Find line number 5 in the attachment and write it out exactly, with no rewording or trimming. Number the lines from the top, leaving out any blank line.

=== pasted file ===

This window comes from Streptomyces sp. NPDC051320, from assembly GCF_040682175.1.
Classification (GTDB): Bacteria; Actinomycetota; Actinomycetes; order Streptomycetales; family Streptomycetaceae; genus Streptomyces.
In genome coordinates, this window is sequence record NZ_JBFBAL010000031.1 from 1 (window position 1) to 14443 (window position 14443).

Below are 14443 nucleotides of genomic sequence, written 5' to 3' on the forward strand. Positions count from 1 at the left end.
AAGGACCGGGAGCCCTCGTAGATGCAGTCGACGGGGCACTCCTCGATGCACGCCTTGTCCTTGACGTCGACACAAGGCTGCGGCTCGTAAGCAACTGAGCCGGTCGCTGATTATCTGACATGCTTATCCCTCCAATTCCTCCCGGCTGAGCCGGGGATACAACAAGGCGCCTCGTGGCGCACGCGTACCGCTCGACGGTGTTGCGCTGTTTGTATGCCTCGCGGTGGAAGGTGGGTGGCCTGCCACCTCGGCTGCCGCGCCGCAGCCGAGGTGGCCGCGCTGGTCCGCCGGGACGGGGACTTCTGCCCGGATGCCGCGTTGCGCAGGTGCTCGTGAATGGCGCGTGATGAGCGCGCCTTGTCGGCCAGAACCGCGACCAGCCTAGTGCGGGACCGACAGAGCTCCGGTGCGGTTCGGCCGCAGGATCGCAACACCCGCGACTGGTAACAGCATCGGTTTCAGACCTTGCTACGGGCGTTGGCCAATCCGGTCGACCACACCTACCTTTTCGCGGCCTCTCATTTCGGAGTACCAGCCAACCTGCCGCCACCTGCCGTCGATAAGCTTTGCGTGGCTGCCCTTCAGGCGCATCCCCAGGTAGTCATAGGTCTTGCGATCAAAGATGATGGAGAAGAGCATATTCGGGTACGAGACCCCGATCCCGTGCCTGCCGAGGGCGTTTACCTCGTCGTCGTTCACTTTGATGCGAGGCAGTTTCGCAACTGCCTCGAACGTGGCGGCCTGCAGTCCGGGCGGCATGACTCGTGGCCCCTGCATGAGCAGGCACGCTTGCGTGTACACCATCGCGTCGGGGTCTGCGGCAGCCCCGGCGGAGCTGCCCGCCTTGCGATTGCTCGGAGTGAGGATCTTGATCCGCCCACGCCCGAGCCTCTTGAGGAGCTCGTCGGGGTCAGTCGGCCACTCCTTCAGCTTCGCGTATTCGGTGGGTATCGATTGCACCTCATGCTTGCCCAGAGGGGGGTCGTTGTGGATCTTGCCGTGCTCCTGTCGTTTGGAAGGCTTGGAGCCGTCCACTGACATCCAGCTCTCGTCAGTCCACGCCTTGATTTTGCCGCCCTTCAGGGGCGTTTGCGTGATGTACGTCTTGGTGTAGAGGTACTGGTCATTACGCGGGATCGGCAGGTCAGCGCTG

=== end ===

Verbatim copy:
AAGGACCGGGAGCCCTCGTAGATGCAGTCGACGGGGCACTCCTCGATGCACGCCTTGTCCTTGACGTCGACACAAGGCTGCGGCTCGTAAGCAACTGAGCCGGTCGCTGATTATCTGACATGCTTATCCCTCCAATTCCTCCCGGCTGAGCCGGGGATACAACAAGGCGCCTCGTGGCGCACGCGTACCGCTCGACGGTGTTGCGCTGTTTGTATGCCTCGCGGTGGAAGGTGGGTGGCCTGCCACCTCGGCTGCCGCGCCGCAGCCGAGGTGGCCGCGCTGGTCCGCCGGGACGGGGACTTCTGCCCGGATGCCGCGTTGCGCAGGTGCTCGTGAATGGCGCGTGATGAGCGCGCCTTGTCGGCCAGAACCGCGACCAGCCTAGTGCGGGACCGACAGAGCTCCGGTGCGGTTCGGCCGCAGGATCGCAACACCCGCGACTGGTAACAGCATCGGTTTCAGACCTTGCTACGGGCGTTGGCCAATCCGGTCGACCACACCTACCTTTTCGCGGCCTCTCATTTCGGAGTACCAGCCAACCTGCCGCCACCTGCCGTCGATAAGCTTTGCGTGGCTGCCCTTCAGGCGCATCCCCAGGTAGTCATAGGTCTTGCGATCAAAGATGATGGAGAAGAGCATATTCGGGTACGAGACCCCGATCCCGTGCCTGCCGAGGGCGTTTACCTCGTCGTCGTTCACTTTGATGCGAGGCAGTTTCGCAACTGCCTCGAACGTGGCGGCCTGCAGTCCGGGCGGCATGACTCGTGGCCCCTGCATGAGCAGGCACGCTTGCGTGTACACCATCGCGTCGGGGTCTGCGGCAGCCCCGGCGGAGCTGCCCGCCTTGCGATTGCTCGGAGTGAGGATCTTGATCCGCCCACGCCCGAGCCTCTTGAGGAGCTCGTCGGGGTCAGTCGGCCACTCCTTCAGCTTCGCGTATTCGGTGGGTATCGATTGCACCTCATGCTTGCCCAGAGGGGGGTCGTTGTGGATCTTGCCGTGCTCCTGTCGTTTGGAAGGCTTGGAGCCGTCCACTGACATCCAGCTCTCGTCAGTCCACGCCTTGATTTTGCCGCCCTTCAGGGGCGTTTGCGTGATGTACGTCTTGGTGTAGAGGTACTGGTCATTACGCGGGATCGGCAGGTCAGCGCTG